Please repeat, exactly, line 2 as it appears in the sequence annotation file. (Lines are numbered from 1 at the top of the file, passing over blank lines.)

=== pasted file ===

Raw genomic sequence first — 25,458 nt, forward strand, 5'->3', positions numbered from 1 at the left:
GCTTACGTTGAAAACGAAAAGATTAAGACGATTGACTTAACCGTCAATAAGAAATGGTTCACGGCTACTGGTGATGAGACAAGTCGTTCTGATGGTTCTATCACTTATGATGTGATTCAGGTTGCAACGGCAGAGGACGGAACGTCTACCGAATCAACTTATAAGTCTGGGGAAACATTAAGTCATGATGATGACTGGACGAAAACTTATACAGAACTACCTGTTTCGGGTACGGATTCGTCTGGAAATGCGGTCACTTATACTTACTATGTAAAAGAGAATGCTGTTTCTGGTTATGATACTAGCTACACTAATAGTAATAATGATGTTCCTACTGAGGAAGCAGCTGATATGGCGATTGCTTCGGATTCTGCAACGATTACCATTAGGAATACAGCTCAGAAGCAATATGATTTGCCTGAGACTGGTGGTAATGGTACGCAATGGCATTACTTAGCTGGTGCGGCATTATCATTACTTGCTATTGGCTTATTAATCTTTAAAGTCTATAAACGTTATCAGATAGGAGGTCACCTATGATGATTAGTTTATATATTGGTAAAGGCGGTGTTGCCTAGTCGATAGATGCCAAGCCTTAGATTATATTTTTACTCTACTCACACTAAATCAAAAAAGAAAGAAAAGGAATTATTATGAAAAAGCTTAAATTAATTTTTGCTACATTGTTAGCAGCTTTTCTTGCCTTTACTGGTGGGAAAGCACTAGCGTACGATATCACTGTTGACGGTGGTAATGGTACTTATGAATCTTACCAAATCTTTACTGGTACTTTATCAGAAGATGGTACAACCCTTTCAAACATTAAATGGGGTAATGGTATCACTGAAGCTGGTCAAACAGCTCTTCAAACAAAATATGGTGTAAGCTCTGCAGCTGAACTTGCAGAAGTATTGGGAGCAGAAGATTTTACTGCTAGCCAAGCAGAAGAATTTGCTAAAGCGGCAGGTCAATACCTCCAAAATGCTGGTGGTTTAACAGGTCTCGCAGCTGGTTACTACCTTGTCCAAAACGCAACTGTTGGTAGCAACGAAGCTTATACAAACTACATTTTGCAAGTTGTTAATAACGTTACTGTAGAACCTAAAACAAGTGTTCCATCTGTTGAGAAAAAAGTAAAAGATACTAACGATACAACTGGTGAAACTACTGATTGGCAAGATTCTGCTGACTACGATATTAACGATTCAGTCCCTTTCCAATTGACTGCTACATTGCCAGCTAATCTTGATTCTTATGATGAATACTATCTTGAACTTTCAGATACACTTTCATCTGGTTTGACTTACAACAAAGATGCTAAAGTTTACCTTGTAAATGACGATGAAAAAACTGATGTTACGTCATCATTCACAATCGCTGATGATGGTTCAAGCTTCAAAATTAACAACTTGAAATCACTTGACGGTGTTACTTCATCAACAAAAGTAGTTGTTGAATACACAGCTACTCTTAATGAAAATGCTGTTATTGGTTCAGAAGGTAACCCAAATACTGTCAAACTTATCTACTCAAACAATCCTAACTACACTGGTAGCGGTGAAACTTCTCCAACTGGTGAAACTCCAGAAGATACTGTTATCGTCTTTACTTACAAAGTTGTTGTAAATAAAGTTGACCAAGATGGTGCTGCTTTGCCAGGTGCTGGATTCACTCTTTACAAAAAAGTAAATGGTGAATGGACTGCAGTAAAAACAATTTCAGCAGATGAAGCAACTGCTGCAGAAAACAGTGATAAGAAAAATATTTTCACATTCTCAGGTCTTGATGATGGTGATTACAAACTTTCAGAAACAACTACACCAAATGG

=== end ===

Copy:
GCTTACGTTGAAAACGAAAAGATTAAGACGATTGACTTAACCGTCAATAAGAAATGGTTCACGGCTACTGGTGATGAGACAAGTCGTTCTGATGGTTCTATCACTTATGATGTGATTCAGGTTGCAACGGCAGAGGACGGAACGTCTACCGAATCAACTTATAAGTCTGGGGAAACATTAAGTCATGATGATGACTGGACGAAAACTTATACAGAACTACCTGTTTCGGGTACGGATTCGTCTGGAAATGCGGTCACTTATACTTACTATGTAAAAGAGAATGCTGTTTCTGGTTATGATACTAGCTACACTAATAGTAATAATGATGTTCCTACTGAGGAAGCAGCTGATATGGCGATTGCTTCGGATTCTGCAACGATTACCATTAGGAATACAGCTCAGAAGCAATATGATTTGCCTGAGACTGGTGGTAATGGTACGCAATGGCATTACTTAGCTGGTGCGGCATTATCATTACTTGCTATTGGCTTATTAATCTTTAAAGTCTATAAACGTTATCAGATAGGAGGTCACCTATGATGATTAGTTTATATATTGGTAAAGGCGGTGTTGCCTAGTCGATAGATGCCAAGCCTTAGATTATATTTTTACTCTACTCACACTAAATCAAAAAAGAAAGAAAAGGAATTATTATGAAAAAGCTTAAATTAATTTTTGCTACATTGTTAGCAGCTTTTCTTGCCTTTACTGGTGGGAAAGCACTAGCGTACGATATCACTGTTGACGGTGGTAATGGTACTTATGAATCTTACCAAATCTTTACTGGTACTTTATCAGAAGATGGTACAACCCTTTCAAACATTAAATGGGGTAATGGTATCACTGAAGCTGGTCAAACAGCTCTTCAAACAAAATATGGTGTAAGCTCTGCAGCTGAACTTGCAGAAGTATTGGGAGCAGAAGATTTTACTGCTAGCCAAGCAGAAGAATTTGCTAAAGCGGCAGGTCAATACCTCCAAAATGCTGGTGGTTTAACAGGTCTCGCAGCTGGTTACTACCTTGTCCAAAACGCAACTGTTGGTAGCAACGAAGCTTATACAAACTACATTTTGCAAGTTGTTAATAACGTTACTGTAGAACCTAAAACAAGTGTTCCATCTGTTGAGAAAAAAGTAAAAGATACTAACGATACAACTGGTGAAACTACTGATTGGCAAGATTCTGCTGACTACGATATTAACGATTCAGTCCCTTTCCAATTGACTGCTACATTGCCAGCTAATCTTGATTCTTATGATGAATACTATCTTGAACTTTCAGATACACTTTCATCTGGTTTGACTTACAACAAAGATGCTAAAGTTTACCTTGTAAATGACGATGAAAAAACTGATGTTACGTCATCATTCACAATCGCTGATGATGGTTCAAGCTTCAAAATTAACAACTTGAAATCACTTGACGGTGTTACTTCATCAACAAAAGTAGTTGTTGAATACACAGCTACTCTTAATGAAAATGCTGTTATTGGTTCAGAAGGTAACCCAAATACTGTCAAACTTATCTACTCAAACAATCCTAACTACACTGGTAGCGGTGAAACTTCTCCAACTGGTGAAACTCCAGAAGATACTGTTATCGTCTTTACTTACAAAGTTGTTGTAAATAAAGTTGACCAAGATGGTGCTGCTTTGCCAGGTGCTGGATTCACTCTTTACAAAAAAGTAAATGGTGAATGGACTGCAGTAAAAACAATTTCAGCAGATGAAGCAACTGCTGCAGAAAACAGTGATAAGAAAAATATTTTCACATTCTCAGGTCTTGATGATGGTGATTACAAACTTTCAGAAACAACTACACCAAATGG